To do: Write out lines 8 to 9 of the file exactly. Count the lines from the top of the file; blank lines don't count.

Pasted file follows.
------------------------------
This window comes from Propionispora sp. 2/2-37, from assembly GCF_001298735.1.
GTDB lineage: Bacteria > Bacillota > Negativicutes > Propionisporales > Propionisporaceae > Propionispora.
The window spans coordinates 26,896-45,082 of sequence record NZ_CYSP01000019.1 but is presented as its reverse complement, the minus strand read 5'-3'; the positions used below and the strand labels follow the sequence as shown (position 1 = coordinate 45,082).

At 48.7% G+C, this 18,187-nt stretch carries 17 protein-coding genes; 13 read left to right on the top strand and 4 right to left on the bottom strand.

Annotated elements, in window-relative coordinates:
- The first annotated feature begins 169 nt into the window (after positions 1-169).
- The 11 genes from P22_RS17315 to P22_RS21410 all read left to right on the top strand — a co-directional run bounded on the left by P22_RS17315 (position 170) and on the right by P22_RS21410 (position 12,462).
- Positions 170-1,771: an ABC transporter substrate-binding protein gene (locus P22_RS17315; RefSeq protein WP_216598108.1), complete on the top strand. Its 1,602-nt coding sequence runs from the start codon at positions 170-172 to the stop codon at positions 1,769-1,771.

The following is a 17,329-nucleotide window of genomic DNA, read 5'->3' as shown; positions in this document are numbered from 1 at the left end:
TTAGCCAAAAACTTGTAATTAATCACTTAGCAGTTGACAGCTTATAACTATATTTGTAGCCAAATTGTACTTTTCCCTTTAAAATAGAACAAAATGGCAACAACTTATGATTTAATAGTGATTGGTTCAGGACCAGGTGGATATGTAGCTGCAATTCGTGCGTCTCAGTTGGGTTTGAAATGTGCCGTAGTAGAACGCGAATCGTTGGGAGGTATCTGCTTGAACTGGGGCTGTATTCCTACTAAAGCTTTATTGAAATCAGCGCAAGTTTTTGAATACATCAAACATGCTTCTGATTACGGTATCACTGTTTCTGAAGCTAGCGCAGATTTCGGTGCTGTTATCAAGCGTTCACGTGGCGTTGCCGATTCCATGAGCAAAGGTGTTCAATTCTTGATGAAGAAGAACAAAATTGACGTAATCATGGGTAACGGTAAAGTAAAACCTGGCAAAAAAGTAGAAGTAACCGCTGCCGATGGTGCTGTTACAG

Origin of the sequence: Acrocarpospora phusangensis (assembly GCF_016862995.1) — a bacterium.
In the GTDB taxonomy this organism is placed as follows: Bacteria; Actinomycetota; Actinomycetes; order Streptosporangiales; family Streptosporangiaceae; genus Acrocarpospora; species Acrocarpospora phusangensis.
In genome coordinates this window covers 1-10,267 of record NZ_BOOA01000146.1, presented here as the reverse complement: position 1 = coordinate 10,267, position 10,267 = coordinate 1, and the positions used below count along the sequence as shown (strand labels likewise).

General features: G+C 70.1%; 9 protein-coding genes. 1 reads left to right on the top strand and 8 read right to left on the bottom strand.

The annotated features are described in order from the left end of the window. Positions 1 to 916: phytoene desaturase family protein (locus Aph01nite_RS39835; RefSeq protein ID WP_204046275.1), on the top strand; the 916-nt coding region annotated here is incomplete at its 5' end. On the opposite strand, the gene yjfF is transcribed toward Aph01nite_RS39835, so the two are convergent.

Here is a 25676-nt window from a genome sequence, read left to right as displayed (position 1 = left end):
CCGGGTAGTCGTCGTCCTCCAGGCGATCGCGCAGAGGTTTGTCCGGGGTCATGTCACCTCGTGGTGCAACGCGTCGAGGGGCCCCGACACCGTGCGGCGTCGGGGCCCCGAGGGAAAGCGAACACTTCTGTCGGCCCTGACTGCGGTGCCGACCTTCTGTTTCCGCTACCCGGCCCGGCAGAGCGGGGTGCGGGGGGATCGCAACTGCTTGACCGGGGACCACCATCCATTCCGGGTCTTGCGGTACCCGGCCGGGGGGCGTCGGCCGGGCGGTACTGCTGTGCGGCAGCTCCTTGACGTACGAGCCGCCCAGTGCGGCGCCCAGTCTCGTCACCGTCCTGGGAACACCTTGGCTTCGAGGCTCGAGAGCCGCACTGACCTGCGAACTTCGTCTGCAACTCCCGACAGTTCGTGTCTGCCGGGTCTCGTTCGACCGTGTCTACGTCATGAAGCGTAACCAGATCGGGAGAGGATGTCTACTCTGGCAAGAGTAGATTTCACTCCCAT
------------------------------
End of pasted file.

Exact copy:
- Positions 170-1,771: an ABC transporter substrate-binding protein gene (locus P22_RS17315; RefSeq protein WP_216598108.1), complete on the top strand. Its 1,602-nt coding sequence runs from the start codon at positions 170-172 to the stop codon at positions 1,769-1,771.

The following is a 17,329-nucleotide window of genomic DNA, read 5'->3' as shown; positions in this document are numbered from 1 at the left end: